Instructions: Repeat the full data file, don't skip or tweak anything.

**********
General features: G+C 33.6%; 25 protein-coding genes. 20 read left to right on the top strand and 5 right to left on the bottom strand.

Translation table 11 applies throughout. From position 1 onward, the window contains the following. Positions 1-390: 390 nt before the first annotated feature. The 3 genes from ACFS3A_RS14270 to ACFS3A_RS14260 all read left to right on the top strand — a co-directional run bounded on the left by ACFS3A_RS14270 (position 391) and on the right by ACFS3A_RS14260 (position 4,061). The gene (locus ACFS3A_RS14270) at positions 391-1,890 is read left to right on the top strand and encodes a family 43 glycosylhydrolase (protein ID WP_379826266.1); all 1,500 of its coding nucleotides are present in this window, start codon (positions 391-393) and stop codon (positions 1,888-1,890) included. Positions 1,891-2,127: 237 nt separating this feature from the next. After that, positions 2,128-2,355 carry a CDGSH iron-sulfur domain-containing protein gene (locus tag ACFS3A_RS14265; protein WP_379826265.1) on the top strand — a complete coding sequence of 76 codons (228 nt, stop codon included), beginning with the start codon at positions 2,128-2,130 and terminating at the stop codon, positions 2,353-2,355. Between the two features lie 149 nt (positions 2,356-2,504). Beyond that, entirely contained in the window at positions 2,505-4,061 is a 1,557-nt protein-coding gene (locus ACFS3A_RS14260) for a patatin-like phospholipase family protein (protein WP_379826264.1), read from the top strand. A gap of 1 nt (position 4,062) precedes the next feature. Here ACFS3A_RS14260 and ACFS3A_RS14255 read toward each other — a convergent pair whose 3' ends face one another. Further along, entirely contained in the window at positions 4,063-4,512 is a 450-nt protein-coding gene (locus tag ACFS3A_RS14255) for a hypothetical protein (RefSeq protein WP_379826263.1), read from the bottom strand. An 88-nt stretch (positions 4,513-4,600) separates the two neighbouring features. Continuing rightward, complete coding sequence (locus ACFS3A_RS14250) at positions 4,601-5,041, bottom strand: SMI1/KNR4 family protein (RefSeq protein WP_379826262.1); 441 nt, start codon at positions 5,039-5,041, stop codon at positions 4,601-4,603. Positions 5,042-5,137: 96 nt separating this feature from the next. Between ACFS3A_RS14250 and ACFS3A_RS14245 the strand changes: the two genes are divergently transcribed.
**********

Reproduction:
General features: G+C 33.6%; 25 protein-coding genes. 20 read left to right on the top strand and 5 right to left on the bottom strand.

Translation table 11 applies throughout. From position 1 onward, the window contains the following. Positions 1-390: 390 nt before the first annotated feature. The 3 genes from ACFS3A_RS14270 to ACFS3A_RS14260 all read left to right on the top strand — a co-directional run bounded on the left by ACFS3A_RS14270 (position 391) and on the right by ACFS3A_RS14260 (position 4,061). The gene (locus ACFS3A_RS14270) at positions 391-1,890 is read left to right on the top strand and encodes a family 43 glycosylhydrolase (protein ID WP_379826266.1); all 1,500 of its coding nucleotides are present in this window, start codon (positions 391-393) and stop codon (positions 1,888-1,890) included. Positions 1,891-2,127: 237 nt separating this feature from the next. After that, positions 2,128-2,355 carry a CDGSH iron-sulfur domain-containing protein gene (locus tag ACFS3A_RS14265; protein WP_379826265.1) on the top strand — a complete coding sequence of 76 codons (228 nt, stop codon included), beginning with the start codon at positions 2,128-2,130 and terminating at the stop codon, positions 2,353-2,355. Between the two features lie 149 nt (positions 2,356-2,504). Beyond that, entirely contained in the window at positions 2,505-4,061 is a 1,557-nt protein-coding gene (locus ACFS3A_RS14260) for a patatin-like phospholipase family protein (protein WP_379826264.1), read from the top strand. A gap of 1 nt (position 4,062) precedes the next feature. Here ACFS3A_RS14260 and ACFS3A_RS14255 read toward each other — a convergent pair whose 3' ends face one another. Further along, entirely contained in the window at positions 4,063-4,512 is a 450-nt protein-coding gene (locus tag ACFS3A_RS14255) for a hypothetical protein (RefSeq protein WP_379826263.1), read from the bottom strand. An 88-nt stretch (positions 4,513-4,600) separates the two neighbouring features. Continuing rightward, complete coding sequence (locus ACFS3A_RS14250) at positions 4,601-5,041, bottom strand: SMI1/KNR4 family protein (RefSeq protein WP_379826262.1); 441 nt, start codon at positions 5,039-5,041, stop codon at positions 4,601-4,603. Positions 5,042-5,137: 96 nt separating this feature from the next. Between ACFS3A_RS14250 and ACFS3A_RS14245 the strand changes: the two genes are divergently transcribed.